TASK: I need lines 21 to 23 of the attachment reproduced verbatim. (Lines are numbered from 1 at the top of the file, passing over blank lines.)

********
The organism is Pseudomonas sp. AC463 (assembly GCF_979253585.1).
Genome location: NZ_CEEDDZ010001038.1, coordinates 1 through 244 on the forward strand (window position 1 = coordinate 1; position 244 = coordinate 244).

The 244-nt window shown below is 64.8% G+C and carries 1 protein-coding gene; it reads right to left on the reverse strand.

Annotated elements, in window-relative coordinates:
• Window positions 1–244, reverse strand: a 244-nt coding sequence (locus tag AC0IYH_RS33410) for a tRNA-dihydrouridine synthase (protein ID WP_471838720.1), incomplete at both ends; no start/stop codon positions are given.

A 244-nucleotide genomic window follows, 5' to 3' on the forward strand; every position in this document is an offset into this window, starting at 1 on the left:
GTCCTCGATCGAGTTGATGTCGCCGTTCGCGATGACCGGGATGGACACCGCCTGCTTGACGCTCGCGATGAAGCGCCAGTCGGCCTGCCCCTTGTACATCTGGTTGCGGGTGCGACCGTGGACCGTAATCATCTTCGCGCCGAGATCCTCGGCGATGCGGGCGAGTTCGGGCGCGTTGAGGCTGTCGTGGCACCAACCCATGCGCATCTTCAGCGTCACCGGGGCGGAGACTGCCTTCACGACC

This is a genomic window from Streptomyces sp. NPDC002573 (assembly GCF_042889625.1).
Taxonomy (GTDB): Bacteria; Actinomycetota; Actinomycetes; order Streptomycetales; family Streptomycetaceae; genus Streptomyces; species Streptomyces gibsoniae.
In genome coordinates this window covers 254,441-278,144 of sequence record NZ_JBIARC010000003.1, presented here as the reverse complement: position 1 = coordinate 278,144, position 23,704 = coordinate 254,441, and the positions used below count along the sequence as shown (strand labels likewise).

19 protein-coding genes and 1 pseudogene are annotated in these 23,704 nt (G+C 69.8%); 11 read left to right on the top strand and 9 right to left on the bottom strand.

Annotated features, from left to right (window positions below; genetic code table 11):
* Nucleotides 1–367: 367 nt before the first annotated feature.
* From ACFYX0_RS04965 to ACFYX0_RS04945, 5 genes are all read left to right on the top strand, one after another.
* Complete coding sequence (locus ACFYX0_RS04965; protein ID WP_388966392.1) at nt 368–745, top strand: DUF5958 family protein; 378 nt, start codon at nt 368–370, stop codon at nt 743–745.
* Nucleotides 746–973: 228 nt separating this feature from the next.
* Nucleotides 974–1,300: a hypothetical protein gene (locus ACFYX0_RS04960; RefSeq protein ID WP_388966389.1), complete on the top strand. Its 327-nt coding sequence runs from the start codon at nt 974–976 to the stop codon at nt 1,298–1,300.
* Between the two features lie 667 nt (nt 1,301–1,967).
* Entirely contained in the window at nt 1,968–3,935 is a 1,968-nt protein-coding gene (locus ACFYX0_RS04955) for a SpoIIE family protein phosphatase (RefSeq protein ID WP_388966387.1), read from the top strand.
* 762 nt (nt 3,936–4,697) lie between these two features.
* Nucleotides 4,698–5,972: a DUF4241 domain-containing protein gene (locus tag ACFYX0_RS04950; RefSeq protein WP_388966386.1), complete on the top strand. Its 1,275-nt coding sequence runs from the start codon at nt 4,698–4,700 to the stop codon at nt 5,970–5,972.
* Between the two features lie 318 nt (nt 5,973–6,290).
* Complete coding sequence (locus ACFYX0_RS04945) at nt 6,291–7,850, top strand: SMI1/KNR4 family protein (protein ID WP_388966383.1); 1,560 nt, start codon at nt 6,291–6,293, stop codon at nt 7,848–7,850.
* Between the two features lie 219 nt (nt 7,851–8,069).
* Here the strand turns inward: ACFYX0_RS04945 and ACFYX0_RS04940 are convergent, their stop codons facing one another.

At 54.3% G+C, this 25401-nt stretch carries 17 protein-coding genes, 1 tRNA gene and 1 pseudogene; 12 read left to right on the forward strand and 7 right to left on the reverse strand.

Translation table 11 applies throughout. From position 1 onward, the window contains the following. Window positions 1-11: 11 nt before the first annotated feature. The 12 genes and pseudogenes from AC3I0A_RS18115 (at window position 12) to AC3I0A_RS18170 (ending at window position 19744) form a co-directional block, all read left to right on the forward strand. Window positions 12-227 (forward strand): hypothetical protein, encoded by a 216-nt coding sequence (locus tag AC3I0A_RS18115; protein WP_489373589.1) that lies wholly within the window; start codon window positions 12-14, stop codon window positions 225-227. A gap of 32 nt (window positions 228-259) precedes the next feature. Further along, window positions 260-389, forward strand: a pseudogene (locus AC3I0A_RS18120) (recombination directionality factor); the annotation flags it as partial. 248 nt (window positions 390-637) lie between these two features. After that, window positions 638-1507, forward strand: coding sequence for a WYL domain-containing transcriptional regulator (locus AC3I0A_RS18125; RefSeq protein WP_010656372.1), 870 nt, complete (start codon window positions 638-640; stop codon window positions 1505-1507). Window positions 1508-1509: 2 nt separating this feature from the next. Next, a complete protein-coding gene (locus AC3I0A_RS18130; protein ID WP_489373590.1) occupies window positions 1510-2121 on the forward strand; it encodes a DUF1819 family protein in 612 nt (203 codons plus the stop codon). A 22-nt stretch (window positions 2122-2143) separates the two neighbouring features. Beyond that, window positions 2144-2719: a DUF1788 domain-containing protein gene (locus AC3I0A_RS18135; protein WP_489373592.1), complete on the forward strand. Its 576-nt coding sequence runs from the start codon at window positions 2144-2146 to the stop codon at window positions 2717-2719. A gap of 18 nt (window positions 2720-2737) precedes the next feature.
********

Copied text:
* Nucleotides 4,698–5,972: a DUF4241 domain-containing protein gene (locus tag ACFYX0_RS04950; RefSeq protein WP_388966386.1), complete on the top strand. Its 1,275-nt coding sequence runs from the start codon at nt 4,698–4,700 to the stop codon at nt 5,970–5,972.
* Between the two features lie 318 nt (nt 5,973–6,290).
* Complete coding sequence (locus ACFYX0_RS04945) at nt 6,291–7,850, top strand: SMI1/KNR4 family protein (protein ID WP_388966383.1); 1,560 nt, start codon at nt 6,291–6,293, stop codon at nt 7,848–7,850.